Literally, 10 minutes ago, I was on LinkedIn after getting an email with jobs I may be interested in. I scrolled and noticed a position for a “Complaint Writer.” I read the job description carefully. Basically, when customers complain, the Complaint Writer is the one who writes the nice professional letter explaining the outcome of the complaint and its accompanying reasons. Sounds easy and frankly, as a writer, when you can find a staff position with benefits, you’ll write about jelly beans all day if you have to.
Anywho, I get to the requirements and at the very end of the list is the requirement to know how to do v-lookups and pivot tables. Now, most of us hate Excel. I don’t particularly like Excel because I feel like it’s not catching up with the rest of us in terms of usability. At this point, v-lookup and pivot table should be two buttons you can push and not some apocalyptic formula you have to know and input. Further, I’ve had a job where I had to only work in Excel and do that v-lookup shit (which I learned at that job and immediately forgot after that job) and that job was strictly numbers. I don’t understand why I need to know v-lookups and pivot tables to write people letters about the status of their complaints.
This got me thinking: it’s time for employers to stop these nonsense pre-employment behaviors. It seems like after the recession in 2007/2008, every employer decided that they were actually doing nuclear fission and that they needed to construct some high and mighty image when none of the positions they are hiring for actually merit them.
So, here’s my list of the shit that I want employers to stop doing in 2020.
1. Ridiculous requirements: As I mentioned earlier, it’s time for employers to stop requiring skills and background that are not relevant to the position. We’ve seen far too many companies wanting someone with a 4-year degree while only paying $17.00/hr. If the position that you’re hiring for only pays $17/hr., then trust me, a 4-year degree isn’t necessary. I have two master’s degrees. When I see a job listing that requests that level of education, I presume that the knowledge needed to execute the position well is such that one will need higher education and the salary is commensurate with that knowledge. If the job only pays $17/hr., what you’re wanting people to do ain’t that special nor hard, tbqh.
2. Phone screens: I don’t know when it happened but this need to have applicants talk to three people on three separate occasions before you call them in for a real interview is ridiculous. In my experience, all three people ask the same thing in a different way and being the stable earth sign that I am, my answers don’t change. What I also notice is that there is often a level of disorganization present. It seems that one hand doesn’t know what the other five are doing. It feels like a popularity contest in which, instead of seeing if a candidate is qualified, it’s really more like, “I like him/her. See if you do too; then, see if Chad does too.” What a waste of time!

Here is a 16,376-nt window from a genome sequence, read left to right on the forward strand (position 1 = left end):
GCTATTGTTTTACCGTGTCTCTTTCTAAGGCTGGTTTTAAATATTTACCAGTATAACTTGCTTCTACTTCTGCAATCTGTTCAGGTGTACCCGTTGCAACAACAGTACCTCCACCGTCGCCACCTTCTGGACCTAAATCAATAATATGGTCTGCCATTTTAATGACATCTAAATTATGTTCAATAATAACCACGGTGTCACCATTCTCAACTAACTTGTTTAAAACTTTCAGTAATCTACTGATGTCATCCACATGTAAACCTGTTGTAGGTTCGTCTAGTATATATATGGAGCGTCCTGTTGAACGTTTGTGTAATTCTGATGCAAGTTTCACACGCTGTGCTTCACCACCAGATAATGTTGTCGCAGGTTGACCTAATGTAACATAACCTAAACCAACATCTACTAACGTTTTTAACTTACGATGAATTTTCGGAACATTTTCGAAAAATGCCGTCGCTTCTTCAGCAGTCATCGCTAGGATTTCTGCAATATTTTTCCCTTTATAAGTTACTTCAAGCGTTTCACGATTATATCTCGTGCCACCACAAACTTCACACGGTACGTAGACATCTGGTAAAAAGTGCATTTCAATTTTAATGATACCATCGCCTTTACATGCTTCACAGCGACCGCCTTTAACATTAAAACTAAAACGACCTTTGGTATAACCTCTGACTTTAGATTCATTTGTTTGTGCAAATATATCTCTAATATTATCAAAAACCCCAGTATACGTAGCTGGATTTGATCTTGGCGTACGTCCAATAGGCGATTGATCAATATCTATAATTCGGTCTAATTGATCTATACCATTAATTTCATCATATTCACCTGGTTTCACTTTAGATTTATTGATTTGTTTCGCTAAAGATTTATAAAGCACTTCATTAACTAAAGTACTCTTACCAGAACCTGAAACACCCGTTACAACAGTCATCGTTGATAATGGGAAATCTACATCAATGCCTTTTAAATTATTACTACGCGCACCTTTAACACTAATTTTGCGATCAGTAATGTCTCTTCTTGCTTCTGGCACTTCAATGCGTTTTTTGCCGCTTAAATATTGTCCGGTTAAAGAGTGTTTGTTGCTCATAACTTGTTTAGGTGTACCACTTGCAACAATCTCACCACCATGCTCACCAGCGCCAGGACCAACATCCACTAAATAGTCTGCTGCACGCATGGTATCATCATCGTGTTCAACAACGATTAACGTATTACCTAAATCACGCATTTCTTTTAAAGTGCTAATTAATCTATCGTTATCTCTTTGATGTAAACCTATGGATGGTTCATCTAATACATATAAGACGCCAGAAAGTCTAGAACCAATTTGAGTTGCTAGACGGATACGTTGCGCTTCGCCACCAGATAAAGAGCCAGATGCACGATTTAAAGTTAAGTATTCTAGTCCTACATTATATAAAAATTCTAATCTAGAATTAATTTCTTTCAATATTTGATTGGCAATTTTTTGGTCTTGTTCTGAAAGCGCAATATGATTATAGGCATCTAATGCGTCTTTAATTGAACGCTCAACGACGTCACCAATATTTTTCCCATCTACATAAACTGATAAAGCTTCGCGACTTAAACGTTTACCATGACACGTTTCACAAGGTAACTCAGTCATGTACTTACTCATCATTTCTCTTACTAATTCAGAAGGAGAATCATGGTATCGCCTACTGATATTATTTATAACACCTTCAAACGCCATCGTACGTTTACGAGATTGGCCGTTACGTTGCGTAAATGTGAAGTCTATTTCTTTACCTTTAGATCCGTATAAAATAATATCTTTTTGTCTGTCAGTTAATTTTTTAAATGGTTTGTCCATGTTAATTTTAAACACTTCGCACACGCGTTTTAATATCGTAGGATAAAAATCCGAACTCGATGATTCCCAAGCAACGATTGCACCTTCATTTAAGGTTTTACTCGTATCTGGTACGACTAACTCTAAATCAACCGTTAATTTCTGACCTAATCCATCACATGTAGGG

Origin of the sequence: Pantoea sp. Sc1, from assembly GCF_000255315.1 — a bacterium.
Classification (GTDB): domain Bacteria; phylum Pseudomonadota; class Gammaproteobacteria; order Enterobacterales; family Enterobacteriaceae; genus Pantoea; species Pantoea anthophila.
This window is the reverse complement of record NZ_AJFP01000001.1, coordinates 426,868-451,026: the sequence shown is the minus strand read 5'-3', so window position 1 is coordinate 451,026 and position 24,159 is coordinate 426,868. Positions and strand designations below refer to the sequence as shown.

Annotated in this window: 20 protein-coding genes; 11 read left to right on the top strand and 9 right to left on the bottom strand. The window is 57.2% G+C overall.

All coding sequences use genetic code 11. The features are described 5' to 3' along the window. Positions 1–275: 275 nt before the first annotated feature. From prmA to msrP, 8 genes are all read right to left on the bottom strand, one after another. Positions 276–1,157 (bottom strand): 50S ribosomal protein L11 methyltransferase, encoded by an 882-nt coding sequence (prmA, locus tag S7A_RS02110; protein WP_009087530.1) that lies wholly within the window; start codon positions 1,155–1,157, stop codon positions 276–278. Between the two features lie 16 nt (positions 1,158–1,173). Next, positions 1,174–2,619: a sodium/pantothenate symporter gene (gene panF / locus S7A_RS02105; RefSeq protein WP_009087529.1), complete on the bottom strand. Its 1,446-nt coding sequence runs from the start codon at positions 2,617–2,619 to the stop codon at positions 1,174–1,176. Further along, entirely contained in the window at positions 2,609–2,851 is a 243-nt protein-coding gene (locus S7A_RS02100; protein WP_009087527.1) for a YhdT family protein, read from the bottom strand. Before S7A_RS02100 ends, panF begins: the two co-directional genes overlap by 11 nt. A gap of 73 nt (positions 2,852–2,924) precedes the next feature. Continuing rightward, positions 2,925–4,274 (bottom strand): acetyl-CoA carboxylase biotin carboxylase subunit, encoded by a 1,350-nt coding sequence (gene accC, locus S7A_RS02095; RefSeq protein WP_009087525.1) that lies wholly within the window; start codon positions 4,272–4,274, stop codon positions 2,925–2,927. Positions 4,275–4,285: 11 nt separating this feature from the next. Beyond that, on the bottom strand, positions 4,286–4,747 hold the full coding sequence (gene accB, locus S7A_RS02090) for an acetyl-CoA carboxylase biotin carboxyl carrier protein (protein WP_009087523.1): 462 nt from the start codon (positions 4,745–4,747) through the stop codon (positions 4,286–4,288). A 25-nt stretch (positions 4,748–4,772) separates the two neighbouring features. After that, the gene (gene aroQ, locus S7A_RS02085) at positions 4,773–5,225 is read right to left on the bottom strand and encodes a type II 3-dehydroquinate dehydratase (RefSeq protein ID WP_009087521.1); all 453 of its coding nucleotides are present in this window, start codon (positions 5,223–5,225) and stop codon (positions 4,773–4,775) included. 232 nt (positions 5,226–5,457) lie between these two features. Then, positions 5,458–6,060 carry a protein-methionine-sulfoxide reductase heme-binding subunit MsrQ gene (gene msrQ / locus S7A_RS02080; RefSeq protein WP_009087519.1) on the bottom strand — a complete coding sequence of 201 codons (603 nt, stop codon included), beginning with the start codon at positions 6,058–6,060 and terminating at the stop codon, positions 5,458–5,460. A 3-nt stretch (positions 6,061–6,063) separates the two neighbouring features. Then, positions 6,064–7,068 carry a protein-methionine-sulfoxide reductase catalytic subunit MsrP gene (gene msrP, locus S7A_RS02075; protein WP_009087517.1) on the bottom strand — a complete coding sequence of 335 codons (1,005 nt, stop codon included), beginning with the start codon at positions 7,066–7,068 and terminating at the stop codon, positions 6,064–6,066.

3. Working interviews: Here’s the scenario: you’re called in for an interview and the questions are normal at first and get more and more specific until you realize that they are presenting you with actual problems they have and are asking you to solve them…in the interview…for free. I don’t participate in those because I see it as an underhanded way to get free labor from people who likely won’t be hired. Being a Black woman, I have to be especially careful about employers trying to use my intellectual labor without compensation; and that’s after being hired. There’s no way I’m going to let an interviewer turn me into an employment side-chick giving them what they need only for them to not commit.
4. Catchall job listings: People are trying to shape careers. This is why I find it highly irritating when employers post a job title that is very specific and when you start reading the post, you find out that they really just want someone to occupy all the other positions they can’t afford to hire different people for. It started out as a “Junior Communications Representative” and by the time you get to the end of the job description, you find out that you’re really a secretary whom they want to be able to also write flawless press releases, speak to the media on the company’s behalf, answer phones, take messages, travel to job fairs, and be on-call on the weekends. But of course, you’ll be making a secretary’s salary. I won’t start on the abusive “other duties as assigned.”
5. Offering shitty insurance plans: You can either pay $20/month for your insurance but have a $7,500 deductible when all they are paying you is $40k/yr so that when you fall ill or need a serious surgery, you can’t pay for it anyway OR you can pay $800/month for your insurance when your net pay each month is only $2500 once your insurance is deducted, Uncle Sam gets his, your retirement is accounted for, etc. Insurance rates have risen damn near 70% while wages have risen less than 30%. Let’s not.
6. Employee “appreciation” that doesn’t involve money: As far as I’m concerned, since the recession, the only way to appreciate an employee is money. Point blank. People wake up before dawn, sit through hellish traffic, put wear and tear on their vehicles and bodies, put up with corporate b & b (bullshit and bureaucracy) for 8-10 hours, get back in hellish traffic, and come home long enough to eat, workout, tend to their family, and go to sleep so they can do it all over the next day. Keep your pizza party. I can go bowling with people I like. There are enough streaming services to not need free movie tickets. You want to let me know you appreciate my hard work? PAY!